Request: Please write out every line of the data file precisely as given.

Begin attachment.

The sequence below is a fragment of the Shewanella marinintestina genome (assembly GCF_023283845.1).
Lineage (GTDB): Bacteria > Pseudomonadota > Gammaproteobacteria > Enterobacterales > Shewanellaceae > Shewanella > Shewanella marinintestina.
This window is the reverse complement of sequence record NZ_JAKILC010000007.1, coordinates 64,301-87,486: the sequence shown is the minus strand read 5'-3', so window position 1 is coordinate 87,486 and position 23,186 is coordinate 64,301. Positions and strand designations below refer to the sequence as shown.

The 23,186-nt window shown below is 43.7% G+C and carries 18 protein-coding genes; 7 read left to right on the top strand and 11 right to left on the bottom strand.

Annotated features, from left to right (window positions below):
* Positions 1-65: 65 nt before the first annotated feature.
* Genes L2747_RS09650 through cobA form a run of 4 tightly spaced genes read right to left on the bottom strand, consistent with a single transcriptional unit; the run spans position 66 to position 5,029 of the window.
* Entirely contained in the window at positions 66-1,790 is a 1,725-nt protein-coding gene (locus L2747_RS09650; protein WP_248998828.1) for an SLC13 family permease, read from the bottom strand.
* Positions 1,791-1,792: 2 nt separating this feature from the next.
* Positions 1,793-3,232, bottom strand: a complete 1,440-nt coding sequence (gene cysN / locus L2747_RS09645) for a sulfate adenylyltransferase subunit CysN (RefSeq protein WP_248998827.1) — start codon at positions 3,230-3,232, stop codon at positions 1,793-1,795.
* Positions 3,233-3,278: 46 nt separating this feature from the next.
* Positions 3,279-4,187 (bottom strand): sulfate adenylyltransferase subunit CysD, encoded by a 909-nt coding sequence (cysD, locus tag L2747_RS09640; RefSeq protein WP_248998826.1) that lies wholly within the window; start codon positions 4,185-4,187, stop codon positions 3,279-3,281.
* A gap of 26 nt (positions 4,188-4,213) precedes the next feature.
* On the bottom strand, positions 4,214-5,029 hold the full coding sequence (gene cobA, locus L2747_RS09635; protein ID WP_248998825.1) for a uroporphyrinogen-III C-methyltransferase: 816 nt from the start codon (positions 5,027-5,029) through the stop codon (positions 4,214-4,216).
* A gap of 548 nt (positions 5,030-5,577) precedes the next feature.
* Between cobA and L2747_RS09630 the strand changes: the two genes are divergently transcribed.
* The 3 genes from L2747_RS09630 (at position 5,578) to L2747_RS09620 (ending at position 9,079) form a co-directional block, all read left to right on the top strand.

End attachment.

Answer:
The sequence below is a fragment of the Shewanella marinintestina genome (assembly GCF_023283845.1).
Lineage (GTDB): Bacteria > Pseudomonadota > Gammaproteobacteria > Enterobacterales > Shewanellaceae > Shewanella > Shewanella marinintestina.
This window is the reverse complement of sequence record NZ_JAKILC010000007.1, coordinates 64,301-87,486: the sequence shown is the minus strand read 5'-3', so window position 1 is coordinate 87,486 and position 23,186 is coordinate 64,301. Positions and strand designations below refer to the sequence as shown.

The 23,186-nt window shown below is 43.7% G+C and carries 18 protein-coding genes; 7 read left to right on the top strand and 11 right to left on the bottom strand.

Annotated features, from left to right (window positions below):
* Positions 1-65: 65 nt before the first annotated feature.
* Genes L2747_RS09650 through cobA form a run of 4 tightly spaced genes read right to left on the bottom strand, consistent with a single transcriptional unit; the run spans position 66 to position 5,029 of the window.
* Entirely contained in the window at positions 66-1,790 is a 1,725-nt protein-coding gene (locus L2747_RS09650; protein WP_248998828.1) for an SLC13 family permease, read from the bottom strand.
* Positions 1,791-1,792: 2 nt separating this feature from the next.
* Positions 1,793-3,232, bottom strand: a complete 1,440-nt coding sequence (gene cysN / locus L2747_RS09645) for a sulfate adenylyltransferase subunit CysN (RefSeq protein WP_248998827.1) — start codon at positions 3,230-3,232, stop codon at positions 1,793-1,795.
* Positions 3,233-3,278: 46 nt separating this feature from the next.
* Positions 3,279-4,187 (bottom strand): sulfate adenylyltransferase subunit CysD, encoded by a 909-nt coding sequence (cysD, locus tag L2747_RS09640; RefSeq protein WP_248998826.1) that lies wholly within the window; start codon positions 4,185-4,187, stop codon positions 3,279-3,281.
* A gap of 26 nt (positions 4,188-4,213) precedes the next feature.
* On the bottom strand, positions 4,214-5,029 hold the full coding sequence (gene cobA, locus L2747_RS09635; protein ID WP_248998825.1) for a uroporphyrinogen-III C-methyltransferase: 816 nt from the start codon (positions 5,027-5,029) through the stop codon (positions 4,214-4,216).
* A gap of 548 nt (positions 5,030-5,577) precedes the next feature.
* Between cobA and L2747_RS09630 the strand changes: the two genes are divergently transcribed.
* The 3 genes from L2747_RS09630 (at position 5,578) to L2747_RS09620 (ending at position 9,079) form a co-directional block, all read left to right on the top strand.